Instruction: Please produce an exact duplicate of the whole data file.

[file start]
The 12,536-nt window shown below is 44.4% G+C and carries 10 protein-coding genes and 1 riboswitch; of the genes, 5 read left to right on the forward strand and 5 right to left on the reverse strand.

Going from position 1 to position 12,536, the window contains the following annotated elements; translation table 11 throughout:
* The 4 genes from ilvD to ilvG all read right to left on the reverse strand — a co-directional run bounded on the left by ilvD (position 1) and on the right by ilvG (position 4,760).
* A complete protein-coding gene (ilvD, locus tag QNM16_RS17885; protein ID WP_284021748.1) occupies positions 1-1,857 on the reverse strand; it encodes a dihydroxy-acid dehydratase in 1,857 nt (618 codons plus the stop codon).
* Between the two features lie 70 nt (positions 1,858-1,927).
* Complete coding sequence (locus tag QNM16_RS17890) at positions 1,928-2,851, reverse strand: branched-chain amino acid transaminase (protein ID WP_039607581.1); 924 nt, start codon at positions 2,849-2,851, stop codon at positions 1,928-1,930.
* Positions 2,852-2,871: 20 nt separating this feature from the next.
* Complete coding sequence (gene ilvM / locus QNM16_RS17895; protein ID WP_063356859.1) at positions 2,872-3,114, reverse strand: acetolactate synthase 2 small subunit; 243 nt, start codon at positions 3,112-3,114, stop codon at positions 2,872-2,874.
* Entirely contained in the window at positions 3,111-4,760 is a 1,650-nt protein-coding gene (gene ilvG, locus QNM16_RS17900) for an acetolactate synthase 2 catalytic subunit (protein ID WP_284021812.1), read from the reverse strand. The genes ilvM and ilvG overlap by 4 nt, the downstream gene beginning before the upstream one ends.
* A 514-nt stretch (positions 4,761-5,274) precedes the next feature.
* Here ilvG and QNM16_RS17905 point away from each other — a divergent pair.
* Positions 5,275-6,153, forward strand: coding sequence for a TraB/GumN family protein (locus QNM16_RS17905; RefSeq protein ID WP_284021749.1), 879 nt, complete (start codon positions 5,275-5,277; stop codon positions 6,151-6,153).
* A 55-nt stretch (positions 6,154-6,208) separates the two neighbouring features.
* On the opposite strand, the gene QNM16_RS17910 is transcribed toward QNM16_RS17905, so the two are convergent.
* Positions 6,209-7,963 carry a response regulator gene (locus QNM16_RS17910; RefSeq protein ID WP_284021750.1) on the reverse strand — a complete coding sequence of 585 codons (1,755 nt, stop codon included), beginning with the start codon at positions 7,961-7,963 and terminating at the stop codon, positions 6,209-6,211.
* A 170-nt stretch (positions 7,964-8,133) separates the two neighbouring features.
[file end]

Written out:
The 12,536-nt window shown below is 44.4% G+C and carries 10 protein-coding genes and 1 riboswitch; of the genes, 5 read left to right on the forward strand and 5 right to left on the reverse strand.

Going from position 1 to position 12,536, the window contains the following annotated elements; translation table 11 throughout:
* The 4 genes from ilvD to ilvG all read right to left on the reverse strand — a co-directional run bounded on the left by ilvD (position 1) and on the right by ilvG (position 4,760).
* A complete protein-coding gene (ilvD, locus tag QNM16_RS17885; protein ID WP_284021748.1) occupies positions 1-1,857 on the reverse strand; it encodes a dihydroxy-acid dehydratase in 1,857 nt (618 codons plus the stop codon).
* Between the two features lie 70 nt (positions 1,858-1,927).
* Complete coding sequence (locus tag QNM16_RS17890) at positions 1,928-2,851, reverse strand: branched-chain amino acid transaminase (protein ID WP_039607581.1); 924 nt, start codon at positions 2,849-2,851, stop codon at positions 1,928-1,930.
* Positions 2,852-2,871: 20 nt separating this feature from the next.
* Complete coding sequence (gene ilvM / locus QNM16_RS17895; protein ID WP_063356859.1) at positions 2,872-3,114, reverse strand: acetolactate synthase 2 small subunit; 243 nt, start codon at positions 3,112-3,114, stop codon at positions 2,872-2,874.
* Entirely contained in the window at positions 3,111-4,760 is a 1,650-nt protein-coding gene (gene ilvG, locus QNM16_RS17900) for an acetolactate synthase 2 catalytic subunit (protein ID WP_284021812.1), read from the reverse strand. The genes ilvM and ilvG overlap by 4 nt, the downstream gene beginning before the upstream one ends.
* A 514-nt stretch (positions 4,761-5,274) precedes the next feature.
* Here ilvG and QNM16_RS17905 point away from each other — a divergent pair.
* Positions 5,275-6,153, forward strand: coding sequence for a TraB/GumN family protein (locus QNM16_RS17905; RefSeq protein ID WP_284021749.1), 879 nt, complete (start codon positions 5,275-5,277; stop codon positions 6,151-6,153).
* A 55-nt stretch (positions 6,154-6,208) separates the two neighbouring features.
* On the opposite strand, the gene QNM16_RS17910 is transcribed toward QNM16_RS17905, so the two are convergent.
* Positions 6,209-7,963 carry a response regulator gene (locus QNM16_RS17910; RefSeq protein ID WP_284021750.1) on the reverse strand — a complete coding sequence of 585 codons (1,755 nt, stop codon included), beginning with the start codon at positions 7,961-7,963 and terminating at the stop codon, positions 6,209-6,211.
* A 170-nt stretch (positions 7,964-8,133) separates the two neighbouring features.